Marshall Haas

Marshall Haas Interview: 20-Year-Old Architect Outsourcer

by Nick Scheidies and Nick Tart on June 18, 2010 · 25 comments

Marshall Haas got his start selling Pokémon cards on the street corner with his friends. But by the time he was 17, Marshall had moved on to architecture. He got a job working for a high-end architect in the Dallas area and began taking classes at a local community college.

Marshall noticed that many architecture firms weren’t offering images, or renderings, to their clients. He decided to fill the void by starting his own company, AllRendered, LLC. Marshall recruited a team of 20 artists in the Philippines to create architectural images from floor plans and he began attracting as many as eight clients a month.

Today, Marshall is 20 years old and still working to build AllRendered into a premier rendering service, while pursuing a degree in computer science. He is also in the process of developing a mobile web application called Podums, which will use game mechanics to encourage people to be productive. Whenever he finds the time, Marshall gets his thrills by riding his motorcycles.

The following is a short excerpt from 50 Interviews: Young Entrepreneurs (Volume 1).

Q: What challenges have you faced specifically because of your age? How has your age helped you to succeed?

A: I’ll be straight up: it is harder when people see that you’re younger. I have to remember to tell clients, “I’m not a one man shop. I’ve got a designer and a developer and they’re not just my buddies. They’re the best at what they do.” It’s about communicating that I’m not some kid: this is the real deal and we’re just as good as the next guy.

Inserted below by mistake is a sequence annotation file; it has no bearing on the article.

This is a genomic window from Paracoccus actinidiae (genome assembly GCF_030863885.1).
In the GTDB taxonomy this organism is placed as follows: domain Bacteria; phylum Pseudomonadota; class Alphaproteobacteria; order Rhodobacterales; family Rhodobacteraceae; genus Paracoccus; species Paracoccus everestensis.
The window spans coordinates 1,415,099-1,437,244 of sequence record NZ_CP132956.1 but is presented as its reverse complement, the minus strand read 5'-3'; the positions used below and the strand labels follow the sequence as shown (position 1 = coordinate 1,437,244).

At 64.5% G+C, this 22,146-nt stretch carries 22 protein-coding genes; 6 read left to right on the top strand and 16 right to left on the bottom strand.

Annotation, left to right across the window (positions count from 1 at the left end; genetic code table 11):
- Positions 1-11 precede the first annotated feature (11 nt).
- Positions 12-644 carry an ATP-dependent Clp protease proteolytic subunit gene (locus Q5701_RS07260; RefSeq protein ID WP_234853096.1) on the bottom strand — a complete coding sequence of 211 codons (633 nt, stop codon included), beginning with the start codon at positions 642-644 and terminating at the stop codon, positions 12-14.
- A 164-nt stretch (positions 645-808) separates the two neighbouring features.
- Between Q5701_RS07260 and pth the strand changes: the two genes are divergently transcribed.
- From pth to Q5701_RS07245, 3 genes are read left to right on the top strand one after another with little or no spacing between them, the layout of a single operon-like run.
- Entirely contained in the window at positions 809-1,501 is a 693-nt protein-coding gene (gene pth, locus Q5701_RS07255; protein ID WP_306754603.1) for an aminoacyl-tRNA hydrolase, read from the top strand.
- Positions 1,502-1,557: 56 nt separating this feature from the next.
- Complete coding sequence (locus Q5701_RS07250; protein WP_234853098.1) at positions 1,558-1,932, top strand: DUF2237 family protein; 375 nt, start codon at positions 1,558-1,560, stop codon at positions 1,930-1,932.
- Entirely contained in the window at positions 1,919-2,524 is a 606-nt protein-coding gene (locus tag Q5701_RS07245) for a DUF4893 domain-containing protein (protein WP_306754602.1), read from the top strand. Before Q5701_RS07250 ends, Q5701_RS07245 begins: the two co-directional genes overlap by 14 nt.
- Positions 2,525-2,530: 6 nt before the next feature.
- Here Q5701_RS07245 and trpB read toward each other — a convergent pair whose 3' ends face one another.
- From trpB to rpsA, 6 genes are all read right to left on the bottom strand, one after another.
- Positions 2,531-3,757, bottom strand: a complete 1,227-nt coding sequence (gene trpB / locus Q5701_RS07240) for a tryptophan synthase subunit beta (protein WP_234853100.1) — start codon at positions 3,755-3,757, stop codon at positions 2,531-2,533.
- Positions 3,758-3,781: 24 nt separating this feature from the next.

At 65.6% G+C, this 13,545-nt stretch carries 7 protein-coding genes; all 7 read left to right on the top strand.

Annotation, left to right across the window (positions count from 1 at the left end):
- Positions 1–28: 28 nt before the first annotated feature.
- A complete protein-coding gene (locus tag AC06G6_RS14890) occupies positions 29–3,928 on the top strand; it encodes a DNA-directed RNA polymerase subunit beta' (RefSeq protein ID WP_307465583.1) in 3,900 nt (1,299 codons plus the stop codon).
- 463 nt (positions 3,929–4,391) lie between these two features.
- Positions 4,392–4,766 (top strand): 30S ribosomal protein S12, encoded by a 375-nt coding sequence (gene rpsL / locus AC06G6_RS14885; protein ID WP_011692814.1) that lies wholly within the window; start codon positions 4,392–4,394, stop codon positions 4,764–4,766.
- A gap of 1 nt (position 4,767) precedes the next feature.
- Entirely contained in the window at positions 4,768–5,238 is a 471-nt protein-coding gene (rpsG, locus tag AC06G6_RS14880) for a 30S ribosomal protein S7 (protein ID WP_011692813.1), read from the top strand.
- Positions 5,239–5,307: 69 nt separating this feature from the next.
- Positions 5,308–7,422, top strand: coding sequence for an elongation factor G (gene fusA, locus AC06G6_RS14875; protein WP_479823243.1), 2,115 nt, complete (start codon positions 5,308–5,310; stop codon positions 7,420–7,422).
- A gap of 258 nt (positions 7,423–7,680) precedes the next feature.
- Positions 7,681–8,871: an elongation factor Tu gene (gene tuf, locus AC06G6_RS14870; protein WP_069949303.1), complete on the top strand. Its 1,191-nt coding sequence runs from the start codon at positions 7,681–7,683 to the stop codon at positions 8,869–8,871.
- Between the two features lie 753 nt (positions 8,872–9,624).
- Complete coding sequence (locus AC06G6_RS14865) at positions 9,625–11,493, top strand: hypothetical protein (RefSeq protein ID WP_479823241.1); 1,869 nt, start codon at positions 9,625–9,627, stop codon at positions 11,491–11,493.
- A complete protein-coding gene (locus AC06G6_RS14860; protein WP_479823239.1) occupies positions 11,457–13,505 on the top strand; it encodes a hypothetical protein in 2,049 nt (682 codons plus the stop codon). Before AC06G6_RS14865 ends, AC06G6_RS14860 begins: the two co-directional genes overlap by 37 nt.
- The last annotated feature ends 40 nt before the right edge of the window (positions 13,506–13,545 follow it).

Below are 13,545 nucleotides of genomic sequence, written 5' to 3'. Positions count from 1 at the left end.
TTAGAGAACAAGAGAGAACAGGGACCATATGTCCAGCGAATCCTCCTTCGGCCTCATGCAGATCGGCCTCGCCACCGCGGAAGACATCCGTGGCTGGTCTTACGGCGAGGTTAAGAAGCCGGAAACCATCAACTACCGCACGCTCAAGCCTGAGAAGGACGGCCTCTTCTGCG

There are definitely advantages [to being young]. A computer has been in our lives the entire time we’ve been alive. That is a big advantage in my industry. I talked [to a client] about social media stuff and he perked up. All of a sudden, it was an advantage that I was young. Now, that company might hire me as a consultant for social media.

Q: You have an outsourced team of 20 designers in the Philippines. How did you get started with outsourcing and how do you continue to manage such a large team?

AllRendered Marshall Haas

One of Marshall's renderings on a billboard! He randomly found this last week.

A: It started with Tim Ferriss’ book, The 4-Hour Workweek. That’s how I was introduced to the whole concept of hiring people overseas. At the same time, I had this architecture job and the main architect had an amazing skill with rendering. I really thought that more firms should offer a visual experience like that for their clients.

So, I asked a homebuilder for a kitchen floor plan for one of their models. I told them that I wanted to do a rendering for them for free and see how they liked it. I took that floor plan and put up a job on Elance.com and I paid three different companies to do a rendering of it. I ended up going with one of those teams, a group of artists in the Philippines who do watercolors and 3D stills. Then, I just started looking around and contacting architects, saying, “This is what we do.”

I’ve got one point of contact with the team and he manages all of the other guys for me. He’s also an architect and one of the artists. I’m the one point of contact for the architects and he’s the one point of contact for the renderings. So, I don’t have to manage 20 people. It’s really easy.

Q: Anything else you would like to add?

A: Whoever reads this, I would love to talk about your ideas. I love bouncing ideas around with people who are also interested in business.

This is an abridged version from Marshall’s interview in our latest project, 50 Interviews: Young Entrepreneurs. I had the opportunity to meet Marshall earlier this year and, true to his word, he’s an interesting person with a remarkable story. I’m sure you’ve noticed, Marshall’s interview is chock-full of practical advice for young entrepreneurs. We had to hold back a few nuggets for the book. 😉

Marshall Haas’s Top Quote

“I would like to be the messed-up child of Steve Jobs, Mark Zuckerberg, Bill Gates, and Tim Ferriss – morphed into super-genius entrepreneur.”

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